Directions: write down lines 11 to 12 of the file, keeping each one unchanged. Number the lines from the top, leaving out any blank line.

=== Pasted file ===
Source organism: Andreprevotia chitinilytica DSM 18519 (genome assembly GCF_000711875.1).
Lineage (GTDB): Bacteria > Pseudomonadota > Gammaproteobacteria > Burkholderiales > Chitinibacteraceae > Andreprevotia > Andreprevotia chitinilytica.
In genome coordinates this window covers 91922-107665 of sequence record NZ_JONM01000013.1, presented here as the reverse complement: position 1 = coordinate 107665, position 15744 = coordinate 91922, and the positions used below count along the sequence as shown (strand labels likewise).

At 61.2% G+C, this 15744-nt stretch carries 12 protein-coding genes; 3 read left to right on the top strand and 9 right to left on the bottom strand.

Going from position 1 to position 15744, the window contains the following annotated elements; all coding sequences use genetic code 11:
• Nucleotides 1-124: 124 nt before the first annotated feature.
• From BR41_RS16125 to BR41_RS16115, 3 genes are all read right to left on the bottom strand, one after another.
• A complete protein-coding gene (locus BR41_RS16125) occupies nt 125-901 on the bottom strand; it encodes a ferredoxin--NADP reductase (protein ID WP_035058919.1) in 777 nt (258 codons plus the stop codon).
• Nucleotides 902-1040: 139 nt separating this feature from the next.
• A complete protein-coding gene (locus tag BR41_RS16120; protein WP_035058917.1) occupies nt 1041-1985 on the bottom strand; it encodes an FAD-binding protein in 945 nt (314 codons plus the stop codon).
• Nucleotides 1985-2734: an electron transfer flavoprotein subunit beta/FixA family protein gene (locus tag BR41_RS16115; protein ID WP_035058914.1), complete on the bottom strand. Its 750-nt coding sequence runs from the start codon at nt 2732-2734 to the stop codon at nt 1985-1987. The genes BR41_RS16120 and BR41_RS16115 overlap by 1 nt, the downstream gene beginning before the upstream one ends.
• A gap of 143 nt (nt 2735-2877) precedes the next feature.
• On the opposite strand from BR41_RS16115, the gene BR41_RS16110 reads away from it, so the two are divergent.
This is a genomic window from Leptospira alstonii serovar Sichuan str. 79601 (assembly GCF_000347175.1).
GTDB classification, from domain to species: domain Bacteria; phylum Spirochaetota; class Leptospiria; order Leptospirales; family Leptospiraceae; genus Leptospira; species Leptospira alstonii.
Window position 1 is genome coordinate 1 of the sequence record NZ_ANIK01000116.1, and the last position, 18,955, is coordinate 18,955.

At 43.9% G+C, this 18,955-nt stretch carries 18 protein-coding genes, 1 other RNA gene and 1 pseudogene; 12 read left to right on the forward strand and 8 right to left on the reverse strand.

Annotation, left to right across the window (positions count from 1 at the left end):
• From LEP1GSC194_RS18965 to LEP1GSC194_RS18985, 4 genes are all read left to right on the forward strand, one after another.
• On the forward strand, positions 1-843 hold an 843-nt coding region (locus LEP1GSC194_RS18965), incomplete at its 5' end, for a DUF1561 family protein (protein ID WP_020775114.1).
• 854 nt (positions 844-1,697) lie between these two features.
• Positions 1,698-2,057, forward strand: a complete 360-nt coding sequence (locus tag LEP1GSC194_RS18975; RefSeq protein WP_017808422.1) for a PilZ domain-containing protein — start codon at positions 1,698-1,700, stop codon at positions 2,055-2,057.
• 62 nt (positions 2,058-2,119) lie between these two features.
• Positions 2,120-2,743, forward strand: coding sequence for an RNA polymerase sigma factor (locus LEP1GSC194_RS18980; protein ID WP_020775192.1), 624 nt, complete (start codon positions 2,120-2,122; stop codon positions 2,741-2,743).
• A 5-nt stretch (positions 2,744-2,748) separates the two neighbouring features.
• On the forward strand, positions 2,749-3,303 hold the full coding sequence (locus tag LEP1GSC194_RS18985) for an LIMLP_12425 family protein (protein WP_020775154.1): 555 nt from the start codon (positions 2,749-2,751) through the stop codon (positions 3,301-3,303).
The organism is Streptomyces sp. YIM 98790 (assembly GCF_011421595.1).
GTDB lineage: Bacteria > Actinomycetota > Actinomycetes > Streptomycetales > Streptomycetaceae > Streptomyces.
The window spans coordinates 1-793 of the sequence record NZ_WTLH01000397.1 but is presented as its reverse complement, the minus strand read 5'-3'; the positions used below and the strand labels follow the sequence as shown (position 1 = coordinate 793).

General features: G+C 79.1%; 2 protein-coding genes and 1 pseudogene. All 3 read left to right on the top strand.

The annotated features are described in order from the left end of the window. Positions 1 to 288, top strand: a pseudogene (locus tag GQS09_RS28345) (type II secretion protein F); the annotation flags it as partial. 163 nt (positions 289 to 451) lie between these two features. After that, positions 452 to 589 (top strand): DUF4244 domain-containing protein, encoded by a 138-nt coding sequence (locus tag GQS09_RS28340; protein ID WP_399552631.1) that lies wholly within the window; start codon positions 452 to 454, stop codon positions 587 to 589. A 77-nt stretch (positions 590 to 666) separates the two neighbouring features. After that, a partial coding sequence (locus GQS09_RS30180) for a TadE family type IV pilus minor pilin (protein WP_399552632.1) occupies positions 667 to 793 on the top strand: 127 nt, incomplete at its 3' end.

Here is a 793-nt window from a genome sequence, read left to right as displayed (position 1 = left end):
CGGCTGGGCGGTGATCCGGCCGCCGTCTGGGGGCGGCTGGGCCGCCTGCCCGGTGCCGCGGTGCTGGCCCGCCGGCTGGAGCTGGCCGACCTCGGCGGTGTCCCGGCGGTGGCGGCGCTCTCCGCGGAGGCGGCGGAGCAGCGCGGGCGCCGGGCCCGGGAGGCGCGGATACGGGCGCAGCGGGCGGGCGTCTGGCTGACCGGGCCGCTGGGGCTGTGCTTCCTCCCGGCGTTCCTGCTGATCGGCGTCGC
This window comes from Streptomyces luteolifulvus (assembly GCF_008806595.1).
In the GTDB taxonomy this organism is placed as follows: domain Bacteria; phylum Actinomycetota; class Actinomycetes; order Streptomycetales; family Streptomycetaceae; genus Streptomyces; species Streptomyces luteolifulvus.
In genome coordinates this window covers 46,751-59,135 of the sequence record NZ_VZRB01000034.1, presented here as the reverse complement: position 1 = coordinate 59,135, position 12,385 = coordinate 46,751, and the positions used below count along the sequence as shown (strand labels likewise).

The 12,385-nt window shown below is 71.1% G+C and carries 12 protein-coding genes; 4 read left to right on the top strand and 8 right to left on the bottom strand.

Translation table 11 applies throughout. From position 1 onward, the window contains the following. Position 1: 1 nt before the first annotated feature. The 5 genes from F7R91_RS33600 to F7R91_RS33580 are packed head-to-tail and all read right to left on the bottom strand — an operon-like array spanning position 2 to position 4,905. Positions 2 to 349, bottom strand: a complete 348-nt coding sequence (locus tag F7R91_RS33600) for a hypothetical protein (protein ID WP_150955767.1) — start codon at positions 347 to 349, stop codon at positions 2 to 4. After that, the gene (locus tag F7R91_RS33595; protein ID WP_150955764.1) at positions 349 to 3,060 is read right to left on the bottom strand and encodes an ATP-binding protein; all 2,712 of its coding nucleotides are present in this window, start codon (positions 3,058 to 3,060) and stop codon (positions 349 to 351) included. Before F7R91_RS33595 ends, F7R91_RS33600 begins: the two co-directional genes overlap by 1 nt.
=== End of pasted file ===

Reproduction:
• Nucleotides 1985-2734: an electron transfer flavoprotein subunit beta/FixA family protein gene (locus tag BR41_RS16115; protein ID WP_035058914.1), complete on the bottom strand. Its 750-nt coding sequence runs from the start codon at nt 2732-2734 to the stop codon at nt 1985-1987. The genes BR41_RS16120 and BR41_RS16115 overlap by 1 nt, the downstream gene beginning before the upstream one ends.
• A gap of 143 nt (nt 2735-2877) precedes the next feature.